Intonation

From Teflpedia

Intonation is the rise and fall of the voice when speaking,[1] the melody of a spoken language.

English is a stress-timed language. Sentence stress patterns are completely flexible, that is, the number and position of stressed words is not fixed and can depend on the speaker’s attitude, i.e. if they are angry, excited or being sarcastic.

Other typical cases of this are when emphasising, expressing surprise or irony, or asking a question.

Stress patterns[edit]

The key to understanding stress patterns is context. So, remember: stressed word = key information:

  • Where did you go on holiday last summer? – I went to Egypt on holiday last summer;
  • Did you go to Italy on holiday last Easter? – (No,) I went to Egypt on holiday last summer;

Unstressed words[edit]

In order to maintain the rhythm of the sentence, the unstressed words have to “fit in”. To do this, English makes liberal use of contractions, elision, linking, and weak forms:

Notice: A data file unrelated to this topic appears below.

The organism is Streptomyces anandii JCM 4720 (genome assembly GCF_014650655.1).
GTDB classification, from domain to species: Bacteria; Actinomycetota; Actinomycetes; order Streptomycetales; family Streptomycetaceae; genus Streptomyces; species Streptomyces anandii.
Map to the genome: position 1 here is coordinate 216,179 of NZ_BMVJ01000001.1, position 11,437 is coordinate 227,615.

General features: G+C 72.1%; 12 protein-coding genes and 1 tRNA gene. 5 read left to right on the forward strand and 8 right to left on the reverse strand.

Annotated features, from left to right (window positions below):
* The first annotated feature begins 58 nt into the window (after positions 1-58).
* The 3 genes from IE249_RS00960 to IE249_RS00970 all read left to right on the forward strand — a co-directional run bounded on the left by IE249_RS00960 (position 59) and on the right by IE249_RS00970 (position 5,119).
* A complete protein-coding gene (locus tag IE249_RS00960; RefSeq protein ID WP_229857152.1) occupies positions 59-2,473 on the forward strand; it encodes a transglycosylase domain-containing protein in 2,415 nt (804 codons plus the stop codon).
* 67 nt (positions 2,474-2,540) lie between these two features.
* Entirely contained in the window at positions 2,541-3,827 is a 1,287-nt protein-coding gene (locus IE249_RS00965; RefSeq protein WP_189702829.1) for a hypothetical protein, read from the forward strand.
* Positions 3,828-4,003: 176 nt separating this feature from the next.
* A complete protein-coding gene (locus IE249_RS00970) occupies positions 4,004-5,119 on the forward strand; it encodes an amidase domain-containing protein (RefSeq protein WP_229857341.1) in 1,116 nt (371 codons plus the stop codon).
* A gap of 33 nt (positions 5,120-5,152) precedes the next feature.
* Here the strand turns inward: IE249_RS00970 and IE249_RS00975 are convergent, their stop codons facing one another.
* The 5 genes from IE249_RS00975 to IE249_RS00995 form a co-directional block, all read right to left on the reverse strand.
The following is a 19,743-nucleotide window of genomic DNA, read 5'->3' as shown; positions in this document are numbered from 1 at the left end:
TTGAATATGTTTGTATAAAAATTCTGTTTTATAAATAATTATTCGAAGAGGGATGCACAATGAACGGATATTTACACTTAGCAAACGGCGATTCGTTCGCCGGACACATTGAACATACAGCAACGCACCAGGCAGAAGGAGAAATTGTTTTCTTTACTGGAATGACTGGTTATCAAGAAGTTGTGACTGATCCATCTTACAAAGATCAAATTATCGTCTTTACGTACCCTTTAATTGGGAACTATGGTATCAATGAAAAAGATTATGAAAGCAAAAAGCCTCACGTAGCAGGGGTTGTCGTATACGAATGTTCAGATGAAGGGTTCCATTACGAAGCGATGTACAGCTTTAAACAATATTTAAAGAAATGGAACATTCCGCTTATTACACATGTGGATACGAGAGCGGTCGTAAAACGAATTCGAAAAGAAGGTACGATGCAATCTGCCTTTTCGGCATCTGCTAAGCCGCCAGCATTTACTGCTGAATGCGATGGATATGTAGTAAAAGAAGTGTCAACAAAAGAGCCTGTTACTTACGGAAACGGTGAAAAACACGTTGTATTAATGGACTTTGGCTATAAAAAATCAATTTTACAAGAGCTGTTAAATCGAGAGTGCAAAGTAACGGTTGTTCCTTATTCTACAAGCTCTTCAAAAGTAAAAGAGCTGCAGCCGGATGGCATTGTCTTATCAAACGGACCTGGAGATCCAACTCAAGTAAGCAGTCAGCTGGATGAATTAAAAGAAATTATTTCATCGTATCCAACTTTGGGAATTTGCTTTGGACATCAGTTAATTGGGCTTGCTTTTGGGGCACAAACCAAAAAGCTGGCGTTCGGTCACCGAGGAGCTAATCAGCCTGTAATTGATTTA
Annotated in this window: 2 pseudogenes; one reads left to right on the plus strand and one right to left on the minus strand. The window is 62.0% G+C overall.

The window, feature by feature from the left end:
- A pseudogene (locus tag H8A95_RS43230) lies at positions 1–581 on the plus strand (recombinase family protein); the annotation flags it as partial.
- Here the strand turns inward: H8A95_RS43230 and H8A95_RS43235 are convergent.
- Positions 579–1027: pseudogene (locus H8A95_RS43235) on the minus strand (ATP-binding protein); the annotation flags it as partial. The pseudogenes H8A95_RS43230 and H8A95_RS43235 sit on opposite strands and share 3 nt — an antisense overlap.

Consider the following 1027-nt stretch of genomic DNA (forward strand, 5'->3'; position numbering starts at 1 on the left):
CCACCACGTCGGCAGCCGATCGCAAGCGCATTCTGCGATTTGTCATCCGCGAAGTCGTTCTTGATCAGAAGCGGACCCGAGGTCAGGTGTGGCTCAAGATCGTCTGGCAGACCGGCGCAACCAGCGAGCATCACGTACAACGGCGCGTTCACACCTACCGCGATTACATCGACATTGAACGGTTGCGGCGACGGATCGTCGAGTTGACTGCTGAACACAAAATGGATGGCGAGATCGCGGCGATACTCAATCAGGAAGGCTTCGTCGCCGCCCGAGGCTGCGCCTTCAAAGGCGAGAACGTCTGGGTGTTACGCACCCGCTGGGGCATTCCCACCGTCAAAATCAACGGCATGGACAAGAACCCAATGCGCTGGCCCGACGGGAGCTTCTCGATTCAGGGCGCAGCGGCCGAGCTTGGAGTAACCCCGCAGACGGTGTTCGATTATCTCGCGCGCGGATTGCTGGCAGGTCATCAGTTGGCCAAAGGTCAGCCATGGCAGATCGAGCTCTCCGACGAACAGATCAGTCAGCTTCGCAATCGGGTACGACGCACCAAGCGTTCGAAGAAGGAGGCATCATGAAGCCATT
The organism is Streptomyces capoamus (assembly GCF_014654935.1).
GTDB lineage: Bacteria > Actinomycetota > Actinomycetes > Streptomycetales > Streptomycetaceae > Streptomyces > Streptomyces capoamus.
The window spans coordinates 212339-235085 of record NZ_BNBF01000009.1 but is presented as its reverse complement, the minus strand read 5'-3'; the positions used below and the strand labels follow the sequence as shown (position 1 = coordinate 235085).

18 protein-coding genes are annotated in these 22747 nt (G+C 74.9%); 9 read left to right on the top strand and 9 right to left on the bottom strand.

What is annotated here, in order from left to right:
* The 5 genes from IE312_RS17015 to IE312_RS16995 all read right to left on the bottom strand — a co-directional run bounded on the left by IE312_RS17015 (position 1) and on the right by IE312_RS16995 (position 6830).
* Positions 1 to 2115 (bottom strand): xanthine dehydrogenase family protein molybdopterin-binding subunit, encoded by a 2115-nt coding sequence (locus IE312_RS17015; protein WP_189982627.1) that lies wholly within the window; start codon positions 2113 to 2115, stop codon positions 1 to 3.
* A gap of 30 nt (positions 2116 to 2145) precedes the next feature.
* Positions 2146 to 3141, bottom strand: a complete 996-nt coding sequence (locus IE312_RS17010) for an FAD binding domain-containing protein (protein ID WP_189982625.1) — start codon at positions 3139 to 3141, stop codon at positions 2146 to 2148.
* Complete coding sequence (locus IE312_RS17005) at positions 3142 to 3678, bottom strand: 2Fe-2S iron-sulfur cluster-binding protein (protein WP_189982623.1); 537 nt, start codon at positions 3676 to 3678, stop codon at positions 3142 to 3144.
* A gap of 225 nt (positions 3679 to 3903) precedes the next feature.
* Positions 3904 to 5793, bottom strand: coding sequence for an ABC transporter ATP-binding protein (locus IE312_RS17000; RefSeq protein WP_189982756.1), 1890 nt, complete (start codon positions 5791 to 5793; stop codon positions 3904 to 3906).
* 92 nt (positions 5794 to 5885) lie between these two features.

Contractions[edit]

I’ve, she’s, we’d, I’d’ve, you’ll, etc.;

Linking[edit]

In the example sentences above, went to is pronounced "wento"; to Egypt is pronounced [tuwˈiːdʒɪpt]; Egypt on sounds more like "egyp ton"; and last summer is pronounced "lassummer"; [aɪ ˈwen tuwˈiːdʒɪp tɒn ˈhɒlədeɪ lɑːs ˈsʌmə]

Weak forms[edit]

Weak forms occur when the “schwa” is used or another vowel change takes place, e.g. can sounds like /kən/ instead of /kæn/;

Intonation patterns[edit]

Rising intonation[edit]

We often use rising intonation in polar questions: Do you like tea?

Falling intonation[edit]

  • We often use falling intonation in answers to polar questions: No, there isn’t.
  • We use falling intonation in negative statements: I don't like milk.
  • We often use falling intonation in questions using question words: Where’s my book?

References[edit]

See also[edit]